The Patriot Way: Achievement and animosity

By Jim Naveau -

Why do sports fans love to hate so much?

The New England Patriots have become the reigning champions of intense fan hatred in American sports, which is no small feat since the Yankees, the Cowboys, Golden State, Duke and Notre Dame are still in business. Around here, you could add Michigan to the list.

There are countless explanations given for hating the Patriots. People are tired of them. They’re cheaters. Deflategate and all that. Tom Brady is too perfect and too good looking. And his wife is even better looking.

Maybe it’s a mixture of envy, resentment and a need to have your beliefs validated. Maybe some people really are just tired of the Patriots because of all the exposure they’ve gotten for so long. It’s a lot of things.

But there is one thing all sports teams who are hated share. You don’t become hated without winning and winning a lot.

The Patriots have won the Super Bowl in 2017, 2015, 2005, 2004 and 2002 with Bill Belichick as their coach and Brady at quarterback and were runner-up in 2008, 2012 and last year.

But before Brady and Belichick came along the Patriots were barely noticed more than 200 miles outside the Boston metropolitan area, much less hated.

They appeared in the postseason only six times between 1960 and 1993 and had 14 losing seasons in 26 years from the mid-1960s to the early 1990s. They went to two Super Bowls, but lost both of them, one by an embarrassing 46-10 score to the Chicago Bears in 1985 when their offense scored the same number of touchdowns as Bears defensive lineman William “The Refrigerator” Perry did.

A good comparison for the Patriots before all their postseason success would be the Cincinnati Bengals, who have had losing records in 16 of the 30 seasons since their last appearance in a Super Bowl and have lost both times they’ve been in a Super Bowl.

Can you imagine anyone hating the current day Bengals, except maybe the people who have bought season tickets from them for the last 30 years?

Would people in Utah or Arkansas or Idaho hate the Bengals, like they do the Patriots? Not a chance. Teams with 6-10 records do not have legions of haters.

All sports dynasties attract haters. And with three consecutive trips to the Super Bowl and playing nine times in the NFL’s ultimate game since 2002 the Patriots certainly qualify as a dynasty.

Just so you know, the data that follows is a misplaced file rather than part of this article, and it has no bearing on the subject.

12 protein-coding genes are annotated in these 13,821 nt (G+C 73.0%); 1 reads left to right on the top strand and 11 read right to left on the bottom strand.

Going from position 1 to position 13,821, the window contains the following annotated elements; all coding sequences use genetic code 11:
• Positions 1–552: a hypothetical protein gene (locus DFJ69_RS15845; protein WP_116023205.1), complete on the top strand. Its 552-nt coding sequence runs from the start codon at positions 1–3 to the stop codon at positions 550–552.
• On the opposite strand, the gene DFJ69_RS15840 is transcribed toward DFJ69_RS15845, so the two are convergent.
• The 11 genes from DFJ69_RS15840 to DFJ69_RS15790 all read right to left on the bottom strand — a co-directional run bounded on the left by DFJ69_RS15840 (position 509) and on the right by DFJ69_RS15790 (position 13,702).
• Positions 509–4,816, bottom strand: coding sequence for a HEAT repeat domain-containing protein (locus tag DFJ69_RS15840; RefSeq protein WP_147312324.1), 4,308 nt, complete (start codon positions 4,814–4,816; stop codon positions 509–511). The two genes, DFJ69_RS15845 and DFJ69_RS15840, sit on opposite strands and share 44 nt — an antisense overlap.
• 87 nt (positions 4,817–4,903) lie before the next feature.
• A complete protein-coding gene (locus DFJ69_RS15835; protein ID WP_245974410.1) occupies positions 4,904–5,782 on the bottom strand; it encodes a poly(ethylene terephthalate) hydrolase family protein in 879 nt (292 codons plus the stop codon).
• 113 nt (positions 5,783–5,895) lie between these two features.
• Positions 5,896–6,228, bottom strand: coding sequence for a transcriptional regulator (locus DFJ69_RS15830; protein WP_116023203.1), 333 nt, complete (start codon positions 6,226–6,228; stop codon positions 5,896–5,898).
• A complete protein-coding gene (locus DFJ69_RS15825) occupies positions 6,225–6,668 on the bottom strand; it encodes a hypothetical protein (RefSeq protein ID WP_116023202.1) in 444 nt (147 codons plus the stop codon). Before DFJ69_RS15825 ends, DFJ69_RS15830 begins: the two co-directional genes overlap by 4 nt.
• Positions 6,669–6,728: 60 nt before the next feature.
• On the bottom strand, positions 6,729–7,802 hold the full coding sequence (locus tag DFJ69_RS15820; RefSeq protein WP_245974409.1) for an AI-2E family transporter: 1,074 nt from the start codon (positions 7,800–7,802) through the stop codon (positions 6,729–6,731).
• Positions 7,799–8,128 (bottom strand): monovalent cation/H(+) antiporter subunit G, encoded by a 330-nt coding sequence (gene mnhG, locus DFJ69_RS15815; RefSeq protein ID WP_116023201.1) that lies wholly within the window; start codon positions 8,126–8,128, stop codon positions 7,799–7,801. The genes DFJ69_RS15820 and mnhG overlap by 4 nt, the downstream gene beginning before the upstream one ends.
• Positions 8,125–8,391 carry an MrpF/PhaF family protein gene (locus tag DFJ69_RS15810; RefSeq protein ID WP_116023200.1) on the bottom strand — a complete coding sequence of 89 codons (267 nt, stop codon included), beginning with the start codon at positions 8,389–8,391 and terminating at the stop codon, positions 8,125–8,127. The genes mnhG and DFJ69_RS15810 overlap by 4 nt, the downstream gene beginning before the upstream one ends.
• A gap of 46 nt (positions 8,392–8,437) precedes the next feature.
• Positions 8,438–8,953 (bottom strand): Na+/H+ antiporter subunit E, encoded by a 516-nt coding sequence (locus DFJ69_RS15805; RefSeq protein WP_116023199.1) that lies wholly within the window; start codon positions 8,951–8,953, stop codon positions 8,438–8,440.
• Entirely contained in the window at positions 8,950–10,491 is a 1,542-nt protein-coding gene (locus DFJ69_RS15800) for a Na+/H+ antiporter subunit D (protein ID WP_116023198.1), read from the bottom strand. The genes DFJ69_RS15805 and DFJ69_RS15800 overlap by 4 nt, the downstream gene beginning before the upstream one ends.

But New England seems to attract a level of hatred beyond that of the other dynastic rulers of the playing fields.

One unscientific measurement posted on a Twitter site called NFL Memes showed fans in 43 states want the Los Angeles Rams to win today’s Super Bowl.

The only states who favor the Patriots are six states in the Northeast and Louisiana, where New Orleans Saints fans understandably view the Rams as undeserving participants in today’s contest, put there by a blown call.

Some day the Patriots will no longer make almost annual trips to the Super Bowl. Some day there will be a new team playing the role of the villain.

Who that is might be a surprise. It doesn’t take long for a team to go from the cuddly, lovable fan favorite to being disliked, even hated.

When the Boston Red Sox went 86 years without winning the World Series before winning the 2004 title, many fans outside of Boston were like, oh it would be nice to see the Red Sox finally win one.

But by the time they won it all again in 2007 and 2013 and 2018, some of those same fans went over to the other side and said, oh we’re tired of the Red Sox winning all the time.

The same thing happened even faster to the Chicago Cubs after they won the World Series in 2016 to end their 108-year drought. At least around here much of that came from disappointed Cleveland Indians fans, but it happened all over.

So, is it unrealistic to daydream that some Super Bowl Sunday 15 or 20 years in the future people will be talking about how much they hate the Browns or Bengals because all they do is win?

Probably. But fans have to have dreams.

By Jim Naveau

Reach Jim Naveau at 567-242-0414.

Reach Jim Naveau at 567-242-0414.

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